Sinking the Titanic Myth
Posted on 13/04/2012
On the centenary anniversary of the sinking of the Titanic, a King’s expert says people’s knowledge of the notorious liner is based on cultural anecdotes rather than historical and scientific fact.
Dr Richard Howells, from the Culture, Media and Creative Industries Department, says filmic representations and the manner in which people responded to the disaster in the months and years that immediately followed, have distorted the reality of the event in 1912.
The Titanic hit an iceberg in the Atlantic on its maiden voyage on 14 April 1912, and sank in the early hours of the following day.
Dr Howells says: ‘100 years on the Titanic is still intrinsically interesting. It is a great case study of how attitudes have changed and demonstrates how the way we think about ourselves has changed incredibly over 100 years.
'Can you imagine if Titanic happened today? There would be litigation on a cosmic scale. Not in 1912. The Edwardians turned tragedy into a triumph and it became a celebration of all that was great about being British.'
It is for this reason, says Dr Howells, that so much of what we think we know about the disaster is just myth.
'The most popular misconception of all is that the Titanic was thought to be unsinkable. That just wasn’t the case. This is a belief that has grown up in the wake of the disaster. The story about it being unsinkable was essentially invented after it sank to attach mythical significance to, and make sense of, a random historical event.
'It’s probably not true that the Captain went down extorting his crew to ‘Be British Boys, Be British.’ It’s also highly unlikely that the orchestra sank beneath the waves playing Nearer My God to Thee.'
Dr Howells says that 100 years on the Titanic still influences our response to similar maritime disasters.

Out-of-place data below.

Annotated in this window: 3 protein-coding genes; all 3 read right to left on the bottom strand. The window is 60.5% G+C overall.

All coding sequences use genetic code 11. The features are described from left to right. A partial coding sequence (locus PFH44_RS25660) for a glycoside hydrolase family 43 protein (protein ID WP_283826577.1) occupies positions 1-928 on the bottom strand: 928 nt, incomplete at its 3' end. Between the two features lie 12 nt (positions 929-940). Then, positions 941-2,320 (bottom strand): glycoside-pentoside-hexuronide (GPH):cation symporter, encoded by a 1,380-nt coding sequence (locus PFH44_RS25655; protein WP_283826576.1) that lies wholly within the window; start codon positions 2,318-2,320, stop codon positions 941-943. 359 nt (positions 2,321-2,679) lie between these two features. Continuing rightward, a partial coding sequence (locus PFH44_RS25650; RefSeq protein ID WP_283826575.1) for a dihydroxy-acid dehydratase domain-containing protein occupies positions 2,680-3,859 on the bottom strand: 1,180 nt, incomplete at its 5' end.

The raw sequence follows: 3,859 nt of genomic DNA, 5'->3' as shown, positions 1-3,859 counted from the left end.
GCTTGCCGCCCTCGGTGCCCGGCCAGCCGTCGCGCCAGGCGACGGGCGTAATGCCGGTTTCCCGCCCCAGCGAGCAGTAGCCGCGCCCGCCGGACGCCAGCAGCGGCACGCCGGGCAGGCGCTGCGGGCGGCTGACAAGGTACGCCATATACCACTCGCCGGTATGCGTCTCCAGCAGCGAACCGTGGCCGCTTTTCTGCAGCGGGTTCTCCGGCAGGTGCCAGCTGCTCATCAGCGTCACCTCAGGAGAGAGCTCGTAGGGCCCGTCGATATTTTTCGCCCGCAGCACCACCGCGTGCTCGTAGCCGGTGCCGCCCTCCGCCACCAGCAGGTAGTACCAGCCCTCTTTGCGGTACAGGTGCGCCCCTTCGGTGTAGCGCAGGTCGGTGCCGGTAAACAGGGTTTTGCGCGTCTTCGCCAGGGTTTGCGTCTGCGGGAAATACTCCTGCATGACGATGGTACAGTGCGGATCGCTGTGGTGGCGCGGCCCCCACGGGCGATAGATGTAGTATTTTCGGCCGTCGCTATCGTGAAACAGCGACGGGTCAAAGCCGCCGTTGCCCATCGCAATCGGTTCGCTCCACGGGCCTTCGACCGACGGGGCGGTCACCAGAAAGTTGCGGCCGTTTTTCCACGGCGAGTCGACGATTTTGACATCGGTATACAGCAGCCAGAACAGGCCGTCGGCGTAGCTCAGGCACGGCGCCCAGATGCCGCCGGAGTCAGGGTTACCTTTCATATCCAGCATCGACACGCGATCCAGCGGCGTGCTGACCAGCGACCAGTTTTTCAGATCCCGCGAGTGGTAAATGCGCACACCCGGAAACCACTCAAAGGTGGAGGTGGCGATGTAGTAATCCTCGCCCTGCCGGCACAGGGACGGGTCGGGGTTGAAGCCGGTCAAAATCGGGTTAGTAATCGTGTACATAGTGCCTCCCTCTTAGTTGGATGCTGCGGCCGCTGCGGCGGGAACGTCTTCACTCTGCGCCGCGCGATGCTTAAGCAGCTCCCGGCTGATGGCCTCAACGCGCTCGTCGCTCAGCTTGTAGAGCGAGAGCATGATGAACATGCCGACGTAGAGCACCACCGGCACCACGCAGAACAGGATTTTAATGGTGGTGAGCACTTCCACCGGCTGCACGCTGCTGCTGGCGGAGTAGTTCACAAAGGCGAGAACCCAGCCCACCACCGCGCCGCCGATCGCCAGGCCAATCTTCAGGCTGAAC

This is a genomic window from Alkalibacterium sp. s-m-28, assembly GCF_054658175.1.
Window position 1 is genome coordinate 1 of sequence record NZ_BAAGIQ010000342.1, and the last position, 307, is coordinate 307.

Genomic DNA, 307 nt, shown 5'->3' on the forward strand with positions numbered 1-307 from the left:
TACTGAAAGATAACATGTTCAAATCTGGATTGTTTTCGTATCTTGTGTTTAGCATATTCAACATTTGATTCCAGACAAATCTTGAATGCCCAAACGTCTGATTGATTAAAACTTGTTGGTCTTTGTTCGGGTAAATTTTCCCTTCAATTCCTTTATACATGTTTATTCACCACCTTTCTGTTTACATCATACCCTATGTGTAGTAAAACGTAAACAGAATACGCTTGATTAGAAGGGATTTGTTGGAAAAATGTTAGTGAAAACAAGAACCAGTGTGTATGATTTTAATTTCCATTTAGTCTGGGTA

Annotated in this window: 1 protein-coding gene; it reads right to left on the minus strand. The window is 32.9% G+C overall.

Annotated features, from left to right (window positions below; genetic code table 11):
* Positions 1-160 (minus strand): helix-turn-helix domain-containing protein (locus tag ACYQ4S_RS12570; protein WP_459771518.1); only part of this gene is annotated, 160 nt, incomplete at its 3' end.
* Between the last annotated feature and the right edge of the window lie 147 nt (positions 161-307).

'As the Costa Concordia lay sinking off the coast of Italy it was spoken about as if it were the Titanic. It was continually referred to as ‘ stricken ’ – a word often used alongside a doomed ship. People started drawing parallels with Titanic, saying it was the same thing.
'Because it has such an important place in our cultural consciousness, we tend to see all maritime disasters in relation to the Titanic even though the only similarity in this case is that both were vessels. So the Titanic, long since submerged, still lives.'
Can the wreck of the Costa Concordia be heard resonating through the steel chambers of the Titanic?
Dr Howells discusses the myths that have grown up around the Titanic in a podcast.
Notes to editors:
Dr Howells is available for interview. For further media information contact Anna Mitchell on 0207 848 3092 or at email@example.com.
A revised and expanded edition of the The Myth of the Titanic, by Dr Howells, was published in March 2012 by Palgrave Macmillan.
For more details about King’s see our ‘King’s in Brief’ page.